Witness Reporter
2 minute read
19 Jul 2022
06:20

Letters | On war

Witness Reporter

Can we ever ethically justify war?

Write to The Witness: letter@witness.co.za

With regard to my article “The futility of war”, Ros Posel (The Witness, July 18) is correct to remind readers that the Nazi regime of Adolf Hitler was responsible for the murder of six million Jews.

However, was approximately six years of the world at war, and upwards of 50 million human deaths — beautiful cities, villages, farmlands and the extermination of domestic and wild animals — justifiable to quell this crime against humanity and the environment?

ALSO READ: Dietrich Bonhoeffer

Surely, the benefits of good overcoming evil, sometimes resulting from war, cannot ethically vindicate such appalling havoc, however desperate.

Many of us cannot help wondering how the course of history might have been changed if the Bonhoeffer plot, or one of numerous others, had succeeded in eliminating Hitler from this equation early in his march of death.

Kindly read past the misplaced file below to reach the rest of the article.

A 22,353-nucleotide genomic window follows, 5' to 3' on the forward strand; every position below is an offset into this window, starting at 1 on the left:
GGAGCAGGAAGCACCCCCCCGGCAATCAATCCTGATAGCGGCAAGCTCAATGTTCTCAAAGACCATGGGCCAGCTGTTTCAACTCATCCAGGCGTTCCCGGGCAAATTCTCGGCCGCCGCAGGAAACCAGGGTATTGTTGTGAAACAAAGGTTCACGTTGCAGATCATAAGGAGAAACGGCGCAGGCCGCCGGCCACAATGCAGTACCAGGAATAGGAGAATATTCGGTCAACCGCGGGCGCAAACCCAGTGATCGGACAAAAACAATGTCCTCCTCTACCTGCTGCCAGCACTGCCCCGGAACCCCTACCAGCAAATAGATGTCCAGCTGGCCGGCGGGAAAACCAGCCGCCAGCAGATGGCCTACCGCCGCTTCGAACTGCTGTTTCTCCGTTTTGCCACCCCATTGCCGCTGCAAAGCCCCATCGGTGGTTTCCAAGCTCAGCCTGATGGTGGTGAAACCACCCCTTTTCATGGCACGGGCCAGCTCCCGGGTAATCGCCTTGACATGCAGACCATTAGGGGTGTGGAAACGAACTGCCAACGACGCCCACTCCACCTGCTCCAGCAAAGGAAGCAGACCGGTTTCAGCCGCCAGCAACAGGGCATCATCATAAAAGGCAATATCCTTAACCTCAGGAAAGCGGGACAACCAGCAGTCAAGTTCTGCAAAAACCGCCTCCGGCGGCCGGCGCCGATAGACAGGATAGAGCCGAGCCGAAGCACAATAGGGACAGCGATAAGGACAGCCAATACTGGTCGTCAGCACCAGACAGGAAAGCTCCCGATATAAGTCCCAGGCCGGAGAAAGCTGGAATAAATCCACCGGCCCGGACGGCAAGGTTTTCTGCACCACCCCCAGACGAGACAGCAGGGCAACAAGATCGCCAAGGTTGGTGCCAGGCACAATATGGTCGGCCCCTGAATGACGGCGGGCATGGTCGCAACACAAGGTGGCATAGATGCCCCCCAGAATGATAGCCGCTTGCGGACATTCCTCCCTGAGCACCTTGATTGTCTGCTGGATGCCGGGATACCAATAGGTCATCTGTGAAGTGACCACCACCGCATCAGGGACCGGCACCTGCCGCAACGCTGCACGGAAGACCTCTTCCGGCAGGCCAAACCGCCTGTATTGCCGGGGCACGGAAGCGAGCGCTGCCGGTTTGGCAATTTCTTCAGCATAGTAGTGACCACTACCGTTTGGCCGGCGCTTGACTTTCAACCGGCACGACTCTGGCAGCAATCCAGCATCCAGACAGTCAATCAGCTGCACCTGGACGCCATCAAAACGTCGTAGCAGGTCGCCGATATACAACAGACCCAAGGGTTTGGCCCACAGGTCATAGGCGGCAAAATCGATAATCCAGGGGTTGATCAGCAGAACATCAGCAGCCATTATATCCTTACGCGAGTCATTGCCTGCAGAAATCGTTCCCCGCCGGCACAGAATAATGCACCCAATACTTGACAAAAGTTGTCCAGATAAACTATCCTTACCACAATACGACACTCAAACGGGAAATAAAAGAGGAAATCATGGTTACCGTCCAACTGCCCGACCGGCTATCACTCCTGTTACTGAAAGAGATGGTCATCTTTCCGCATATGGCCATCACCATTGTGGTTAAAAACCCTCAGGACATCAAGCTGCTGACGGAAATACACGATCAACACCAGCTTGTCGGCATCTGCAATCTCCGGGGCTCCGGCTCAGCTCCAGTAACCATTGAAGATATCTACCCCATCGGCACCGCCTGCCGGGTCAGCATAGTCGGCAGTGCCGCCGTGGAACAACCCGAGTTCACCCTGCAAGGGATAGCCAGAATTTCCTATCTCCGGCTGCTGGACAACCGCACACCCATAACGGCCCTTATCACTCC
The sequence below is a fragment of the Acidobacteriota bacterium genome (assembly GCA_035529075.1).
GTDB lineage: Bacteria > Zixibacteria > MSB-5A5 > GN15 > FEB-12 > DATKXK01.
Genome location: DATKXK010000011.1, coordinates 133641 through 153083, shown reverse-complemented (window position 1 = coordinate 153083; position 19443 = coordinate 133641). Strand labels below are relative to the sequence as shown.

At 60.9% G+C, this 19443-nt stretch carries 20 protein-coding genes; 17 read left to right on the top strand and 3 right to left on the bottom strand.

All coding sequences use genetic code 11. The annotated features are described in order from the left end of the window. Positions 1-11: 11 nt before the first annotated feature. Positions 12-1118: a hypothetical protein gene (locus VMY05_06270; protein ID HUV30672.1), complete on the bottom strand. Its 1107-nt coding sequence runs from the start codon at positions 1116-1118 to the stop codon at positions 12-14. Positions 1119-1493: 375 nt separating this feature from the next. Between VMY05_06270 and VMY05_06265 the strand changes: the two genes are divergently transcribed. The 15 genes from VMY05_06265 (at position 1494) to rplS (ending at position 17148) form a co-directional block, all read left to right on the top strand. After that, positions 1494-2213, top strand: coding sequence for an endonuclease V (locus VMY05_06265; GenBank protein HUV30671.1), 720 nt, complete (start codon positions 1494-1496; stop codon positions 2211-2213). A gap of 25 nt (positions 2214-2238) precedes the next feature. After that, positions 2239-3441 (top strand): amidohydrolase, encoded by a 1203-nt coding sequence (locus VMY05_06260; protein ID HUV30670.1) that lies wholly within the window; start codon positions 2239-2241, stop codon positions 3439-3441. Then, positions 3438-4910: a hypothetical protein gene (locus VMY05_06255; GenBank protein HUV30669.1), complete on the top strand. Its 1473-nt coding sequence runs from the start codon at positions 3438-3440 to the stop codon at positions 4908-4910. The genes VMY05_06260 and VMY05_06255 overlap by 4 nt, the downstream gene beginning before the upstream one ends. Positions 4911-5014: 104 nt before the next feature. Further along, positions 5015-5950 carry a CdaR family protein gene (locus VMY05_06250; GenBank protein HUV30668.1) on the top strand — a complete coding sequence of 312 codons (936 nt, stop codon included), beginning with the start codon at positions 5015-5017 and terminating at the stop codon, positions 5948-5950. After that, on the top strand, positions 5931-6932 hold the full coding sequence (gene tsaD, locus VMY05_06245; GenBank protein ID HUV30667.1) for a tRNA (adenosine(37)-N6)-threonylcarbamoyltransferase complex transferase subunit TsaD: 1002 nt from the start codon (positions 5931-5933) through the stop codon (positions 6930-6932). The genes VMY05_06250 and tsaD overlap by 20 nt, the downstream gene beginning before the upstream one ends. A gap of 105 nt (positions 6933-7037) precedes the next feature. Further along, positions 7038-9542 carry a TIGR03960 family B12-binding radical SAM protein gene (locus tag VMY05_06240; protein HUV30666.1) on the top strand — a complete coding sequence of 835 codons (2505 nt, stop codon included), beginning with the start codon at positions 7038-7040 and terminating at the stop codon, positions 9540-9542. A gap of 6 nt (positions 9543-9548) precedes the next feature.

Wars do not just suddenly and unexpectedly erupt out of clear blue skies.

Many signs indicate the rise of maniacal tyrants such as Hitler, Stalin, Mao, Marcos, al Assad, Putin, and far too many others, “allowed” to gain illegitimate power largely through human apathy — not taking the necessary action to crush their inroads.

Seeking alternatives to war in negotiation, compromise, civil disobedience, conscientious objection, can have potent effects.

As Martin Niemoller, Dietrich Bonhoeffer’s fellow Lutheran pastor, said: “First they came for the communists And I did not speak out Because I was not a communist. Then they came for the socialists And I did not speak out Because I was not a socialist. Then they came for the trade unionists And I did not speak out Because I was not a trade unionist. Then they came for the Jews And I did not speak out Because I was not a Jew. Then they came for me And there was no one left To speak out for me.”

Alleyn Diesel
Blackridge